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  12. LinasK

    LinasK Verified insider- Mark Dribin case

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    I think it was totally consistent. Right in the hot sun, not in secluded shade. He wanted/was hoping someone else would discover Cooper. That's probably why the lunchtime light-bulb checking trip. When that didn't happen, he had to stage the roadside scene on the way to the movies.
     
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  13. borndem

    borndem Anglophile & registered demwit

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    bbm
    Yes and absolutely yes.
    He planned it. Right down to parking his car where he did that morning and backing the car into the parking space (so no one could see that little boy crammed into a too-tight car-seat). And then buying that light bulb (wasn't it a light bulb?) at lunch so he could go to his car to put the package in his car and to check on his little son who had to be already dead. Dotting his i's and crossing his t's. He had put some thought to it. Grrrrrr.
     
  14. scandinavian girl

    scandinavian girl Well-Known Member

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    My moment of revelation was at the policestation, Ross was talking about being a spokeperson for hot car deaths and also when LH came and was talking about a having another child, Cooper had been dead for only a few hours and nobody was talking about him. Not saying his wife was involved but it was all about her husband.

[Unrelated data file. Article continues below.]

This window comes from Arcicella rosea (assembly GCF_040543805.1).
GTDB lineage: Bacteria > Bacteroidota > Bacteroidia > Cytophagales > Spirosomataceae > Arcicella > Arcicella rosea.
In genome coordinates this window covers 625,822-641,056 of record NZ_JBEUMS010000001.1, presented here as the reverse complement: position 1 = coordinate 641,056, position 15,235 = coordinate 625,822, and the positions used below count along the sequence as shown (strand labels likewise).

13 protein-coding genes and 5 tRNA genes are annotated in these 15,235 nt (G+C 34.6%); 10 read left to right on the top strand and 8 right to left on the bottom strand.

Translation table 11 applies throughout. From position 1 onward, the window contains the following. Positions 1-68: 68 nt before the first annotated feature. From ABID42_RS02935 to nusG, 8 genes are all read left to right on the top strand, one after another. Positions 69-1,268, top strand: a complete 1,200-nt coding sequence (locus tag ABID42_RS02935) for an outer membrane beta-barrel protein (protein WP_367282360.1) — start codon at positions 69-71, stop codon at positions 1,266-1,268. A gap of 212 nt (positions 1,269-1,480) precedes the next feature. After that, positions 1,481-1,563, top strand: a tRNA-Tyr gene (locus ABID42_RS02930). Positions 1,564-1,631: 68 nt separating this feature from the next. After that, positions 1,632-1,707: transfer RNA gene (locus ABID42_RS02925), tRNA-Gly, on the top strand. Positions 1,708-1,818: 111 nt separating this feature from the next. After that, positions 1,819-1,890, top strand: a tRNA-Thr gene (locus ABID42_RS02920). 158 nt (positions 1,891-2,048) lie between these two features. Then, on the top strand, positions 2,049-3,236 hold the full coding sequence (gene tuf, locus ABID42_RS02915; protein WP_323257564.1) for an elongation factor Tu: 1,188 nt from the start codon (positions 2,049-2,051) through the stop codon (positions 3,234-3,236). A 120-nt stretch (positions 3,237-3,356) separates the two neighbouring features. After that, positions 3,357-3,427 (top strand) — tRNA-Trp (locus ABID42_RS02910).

15. Ninja Bunny

    Ninja Bunny Well-Known Member

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    Yup, that poor little boy never had a chance, he had no one to advocate for HIM.
     
  16. JerseyGirl

    JerseyGirl Forum Coordinator Staff Member Forum Coordinators

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  17. Laughing

    Laughing Well-Known Member

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  18. MsMarple

    MsMarple Well-Known Member

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    Thanks for the update! Next stop for the defense is the Georgia Supreme Court.

    Cobb County Superior Court Judge Mary Staley Clark’s ruling, issued late Thursday, came as little surprise. Had she granted a new trial, she would’ve had to admit to key errors on her part. Harris’ lawyers plan to appeal her ruling to the Georgia Supreme Court.
    ...
    Harris’ original defense team — Marietta attorneys Maddox Kilgore, Carlos Rodriguez and Bryan Lumpkin — claimed Staley Clark prevented them from challenging the credibility of Cobb County police and expert witnesses, a key component of their strategy.
    Justin Ross Harris denied new trial
     
  19. borndem

    borndem Anglophile & registered demwit

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    Welcome to Websleuths,
    Reasonable_ !!
     
  20. borndem

    borndem Anglophile & registered demwit